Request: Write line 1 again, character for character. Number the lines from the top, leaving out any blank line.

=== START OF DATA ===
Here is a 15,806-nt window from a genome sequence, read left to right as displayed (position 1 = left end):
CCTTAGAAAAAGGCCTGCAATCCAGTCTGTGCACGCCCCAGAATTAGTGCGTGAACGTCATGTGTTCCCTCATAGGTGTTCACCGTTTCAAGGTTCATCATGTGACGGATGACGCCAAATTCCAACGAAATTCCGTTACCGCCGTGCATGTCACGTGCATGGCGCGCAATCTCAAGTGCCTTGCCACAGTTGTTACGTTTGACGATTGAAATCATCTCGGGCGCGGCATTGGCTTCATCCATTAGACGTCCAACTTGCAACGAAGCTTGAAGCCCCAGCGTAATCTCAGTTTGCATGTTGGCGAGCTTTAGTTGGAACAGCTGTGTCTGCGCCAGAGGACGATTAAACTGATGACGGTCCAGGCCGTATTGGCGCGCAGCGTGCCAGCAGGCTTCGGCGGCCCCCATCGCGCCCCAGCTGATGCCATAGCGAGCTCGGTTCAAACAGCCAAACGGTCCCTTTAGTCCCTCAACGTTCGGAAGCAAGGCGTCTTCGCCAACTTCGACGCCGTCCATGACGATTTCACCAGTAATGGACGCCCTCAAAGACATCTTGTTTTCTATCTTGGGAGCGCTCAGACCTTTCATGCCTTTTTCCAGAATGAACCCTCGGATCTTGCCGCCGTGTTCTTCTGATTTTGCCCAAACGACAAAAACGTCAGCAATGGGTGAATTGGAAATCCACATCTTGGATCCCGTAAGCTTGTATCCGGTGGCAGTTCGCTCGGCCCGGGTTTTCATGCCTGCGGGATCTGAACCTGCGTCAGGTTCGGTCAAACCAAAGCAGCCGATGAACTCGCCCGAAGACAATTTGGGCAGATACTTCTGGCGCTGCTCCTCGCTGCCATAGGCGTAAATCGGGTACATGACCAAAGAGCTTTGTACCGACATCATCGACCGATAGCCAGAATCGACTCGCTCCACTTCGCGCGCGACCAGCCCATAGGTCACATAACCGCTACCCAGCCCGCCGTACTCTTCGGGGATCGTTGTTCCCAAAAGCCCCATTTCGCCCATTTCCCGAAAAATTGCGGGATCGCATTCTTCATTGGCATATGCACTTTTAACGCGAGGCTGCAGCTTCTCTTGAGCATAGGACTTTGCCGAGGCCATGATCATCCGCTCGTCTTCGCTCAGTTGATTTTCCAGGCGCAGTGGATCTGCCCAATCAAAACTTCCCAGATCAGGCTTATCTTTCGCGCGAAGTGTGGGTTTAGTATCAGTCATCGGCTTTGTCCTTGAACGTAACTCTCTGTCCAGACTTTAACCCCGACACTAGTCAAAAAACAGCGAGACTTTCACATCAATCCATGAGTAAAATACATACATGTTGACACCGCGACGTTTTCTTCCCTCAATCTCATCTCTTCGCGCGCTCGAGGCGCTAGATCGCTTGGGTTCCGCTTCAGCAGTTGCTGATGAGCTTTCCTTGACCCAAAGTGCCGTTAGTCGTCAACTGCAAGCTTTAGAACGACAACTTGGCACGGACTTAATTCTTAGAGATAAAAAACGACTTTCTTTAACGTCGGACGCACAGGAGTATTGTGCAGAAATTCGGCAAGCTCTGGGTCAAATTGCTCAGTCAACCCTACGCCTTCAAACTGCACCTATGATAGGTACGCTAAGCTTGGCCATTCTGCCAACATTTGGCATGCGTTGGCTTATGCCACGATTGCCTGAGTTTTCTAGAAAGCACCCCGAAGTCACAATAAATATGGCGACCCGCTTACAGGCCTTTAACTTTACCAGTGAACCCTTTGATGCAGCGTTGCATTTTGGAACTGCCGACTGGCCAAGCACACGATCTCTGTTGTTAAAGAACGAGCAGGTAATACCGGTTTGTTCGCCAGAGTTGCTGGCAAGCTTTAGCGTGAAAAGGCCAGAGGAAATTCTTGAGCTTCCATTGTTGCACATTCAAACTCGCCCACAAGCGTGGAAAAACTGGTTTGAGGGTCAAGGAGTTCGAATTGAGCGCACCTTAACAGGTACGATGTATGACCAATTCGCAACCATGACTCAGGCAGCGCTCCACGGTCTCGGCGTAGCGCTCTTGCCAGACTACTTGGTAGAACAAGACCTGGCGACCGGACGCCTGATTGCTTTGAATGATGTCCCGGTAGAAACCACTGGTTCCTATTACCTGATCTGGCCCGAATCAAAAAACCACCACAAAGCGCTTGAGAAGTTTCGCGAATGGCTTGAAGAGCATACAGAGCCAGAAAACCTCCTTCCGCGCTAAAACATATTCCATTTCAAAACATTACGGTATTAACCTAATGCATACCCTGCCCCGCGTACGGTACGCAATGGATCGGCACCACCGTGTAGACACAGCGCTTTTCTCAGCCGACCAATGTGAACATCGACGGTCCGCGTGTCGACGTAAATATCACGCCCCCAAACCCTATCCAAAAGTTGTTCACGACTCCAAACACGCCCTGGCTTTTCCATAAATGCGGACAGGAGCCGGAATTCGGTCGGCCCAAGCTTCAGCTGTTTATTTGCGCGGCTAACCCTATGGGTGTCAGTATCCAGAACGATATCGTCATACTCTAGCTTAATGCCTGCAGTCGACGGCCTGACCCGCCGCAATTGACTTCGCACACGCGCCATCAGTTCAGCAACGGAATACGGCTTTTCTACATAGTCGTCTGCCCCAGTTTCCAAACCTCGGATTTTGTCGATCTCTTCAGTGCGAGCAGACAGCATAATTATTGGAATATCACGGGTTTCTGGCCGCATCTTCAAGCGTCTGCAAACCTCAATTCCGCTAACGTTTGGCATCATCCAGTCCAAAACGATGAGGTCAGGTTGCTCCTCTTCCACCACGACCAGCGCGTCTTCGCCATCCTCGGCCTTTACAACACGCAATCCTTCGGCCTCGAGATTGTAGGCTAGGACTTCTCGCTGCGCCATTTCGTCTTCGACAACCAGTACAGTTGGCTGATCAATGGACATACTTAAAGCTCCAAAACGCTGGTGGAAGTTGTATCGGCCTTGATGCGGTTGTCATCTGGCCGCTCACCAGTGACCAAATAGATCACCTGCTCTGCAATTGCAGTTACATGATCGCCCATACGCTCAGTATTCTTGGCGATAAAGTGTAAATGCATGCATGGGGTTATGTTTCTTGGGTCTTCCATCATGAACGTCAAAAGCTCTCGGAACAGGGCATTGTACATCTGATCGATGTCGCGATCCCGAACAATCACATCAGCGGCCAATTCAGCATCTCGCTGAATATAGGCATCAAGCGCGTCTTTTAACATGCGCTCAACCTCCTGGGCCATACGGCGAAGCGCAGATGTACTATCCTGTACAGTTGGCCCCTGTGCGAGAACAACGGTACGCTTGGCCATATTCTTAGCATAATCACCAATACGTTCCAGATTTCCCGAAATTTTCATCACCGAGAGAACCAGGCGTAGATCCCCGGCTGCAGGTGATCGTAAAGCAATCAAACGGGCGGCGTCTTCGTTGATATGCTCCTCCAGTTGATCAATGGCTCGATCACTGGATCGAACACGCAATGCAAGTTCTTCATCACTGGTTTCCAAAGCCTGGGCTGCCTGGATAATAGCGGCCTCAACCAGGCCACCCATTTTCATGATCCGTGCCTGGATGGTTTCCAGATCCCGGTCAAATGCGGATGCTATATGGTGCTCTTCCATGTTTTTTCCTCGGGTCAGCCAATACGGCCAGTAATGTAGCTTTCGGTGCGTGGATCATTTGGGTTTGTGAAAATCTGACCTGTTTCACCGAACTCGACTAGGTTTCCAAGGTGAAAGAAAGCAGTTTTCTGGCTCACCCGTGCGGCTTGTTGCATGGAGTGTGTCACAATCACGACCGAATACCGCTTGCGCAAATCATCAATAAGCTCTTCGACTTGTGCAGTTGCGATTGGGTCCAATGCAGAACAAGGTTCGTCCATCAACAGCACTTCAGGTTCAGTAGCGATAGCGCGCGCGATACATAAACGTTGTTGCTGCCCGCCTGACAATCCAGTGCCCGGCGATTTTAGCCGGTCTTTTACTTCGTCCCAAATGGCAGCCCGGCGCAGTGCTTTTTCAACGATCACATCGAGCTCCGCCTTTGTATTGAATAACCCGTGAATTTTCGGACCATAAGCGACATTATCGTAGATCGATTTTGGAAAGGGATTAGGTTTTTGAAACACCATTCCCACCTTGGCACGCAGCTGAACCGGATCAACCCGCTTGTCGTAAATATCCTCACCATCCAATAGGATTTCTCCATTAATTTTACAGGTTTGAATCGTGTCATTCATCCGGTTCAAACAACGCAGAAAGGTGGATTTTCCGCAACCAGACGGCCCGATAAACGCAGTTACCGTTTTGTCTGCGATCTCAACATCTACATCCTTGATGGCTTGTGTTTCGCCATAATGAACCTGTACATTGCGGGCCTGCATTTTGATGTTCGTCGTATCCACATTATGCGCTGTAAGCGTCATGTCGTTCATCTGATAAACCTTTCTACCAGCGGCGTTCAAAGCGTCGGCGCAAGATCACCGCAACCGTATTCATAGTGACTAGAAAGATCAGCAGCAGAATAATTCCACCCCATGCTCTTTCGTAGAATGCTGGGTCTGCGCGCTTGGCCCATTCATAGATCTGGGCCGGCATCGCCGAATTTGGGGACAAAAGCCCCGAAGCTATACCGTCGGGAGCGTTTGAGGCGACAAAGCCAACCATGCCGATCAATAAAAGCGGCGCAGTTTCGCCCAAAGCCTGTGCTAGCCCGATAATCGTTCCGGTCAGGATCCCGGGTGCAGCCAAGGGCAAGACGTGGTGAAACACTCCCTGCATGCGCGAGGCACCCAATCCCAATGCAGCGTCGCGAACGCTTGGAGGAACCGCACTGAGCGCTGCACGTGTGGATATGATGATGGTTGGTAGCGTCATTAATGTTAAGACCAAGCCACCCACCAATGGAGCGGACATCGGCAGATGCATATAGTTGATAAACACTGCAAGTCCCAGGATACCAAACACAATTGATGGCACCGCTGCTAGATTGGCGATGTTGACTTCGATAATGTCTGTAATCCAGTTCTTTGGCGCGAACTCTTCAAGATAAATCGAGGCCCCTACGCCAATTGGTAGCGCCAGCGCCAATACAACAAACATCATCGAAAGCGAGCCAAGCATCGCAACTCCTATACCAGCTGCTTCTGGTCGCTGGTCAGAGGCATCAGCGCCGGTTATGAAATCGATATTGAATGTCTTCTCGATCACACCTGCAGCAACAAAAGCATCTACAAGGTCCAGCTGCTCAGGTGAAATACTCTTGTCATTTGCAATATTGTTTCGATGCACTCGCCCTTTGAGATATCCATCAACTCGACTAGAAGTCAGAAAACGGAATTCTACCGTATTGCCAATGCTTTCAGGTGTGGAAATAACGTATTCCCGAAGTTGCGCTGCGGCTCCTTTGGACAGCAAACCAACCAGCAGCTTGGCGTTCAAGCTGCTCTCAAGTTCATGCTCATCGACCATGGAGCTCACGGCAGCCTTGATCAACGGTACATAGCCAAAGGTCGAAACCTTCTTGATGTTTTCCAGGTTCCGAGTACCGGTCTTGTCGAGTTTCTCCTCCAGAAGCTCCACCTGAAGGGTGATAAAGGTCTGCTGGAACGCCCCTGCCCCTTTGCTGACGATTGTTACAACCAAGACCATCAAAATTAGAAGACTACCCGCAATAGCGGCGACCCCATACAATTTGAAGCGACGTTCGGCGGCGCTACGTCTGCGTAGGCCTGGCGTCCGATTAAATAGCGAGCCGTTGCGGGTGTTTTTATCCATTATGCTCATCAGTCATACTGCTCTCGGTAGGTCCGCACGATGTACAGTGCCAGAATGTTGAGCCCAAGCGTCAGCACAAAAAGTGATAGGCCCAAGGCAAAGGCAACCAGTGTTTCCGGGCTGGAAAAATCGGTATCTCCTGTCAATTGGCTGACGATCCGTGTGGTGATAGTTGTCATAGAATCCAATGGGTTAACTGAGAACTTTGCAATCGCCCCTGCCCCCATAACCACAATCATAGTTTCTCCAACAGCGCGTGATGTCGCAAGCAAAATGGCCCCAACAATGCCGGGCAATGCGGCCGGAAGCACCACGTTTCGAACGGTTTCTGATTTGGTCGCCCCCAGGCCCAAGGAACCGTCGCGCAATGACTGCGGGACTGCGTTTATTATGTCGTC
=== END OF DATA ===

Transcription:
Here is a 15,806-nt window from a genome sequence, read left to right as displayed (position 1 = left end):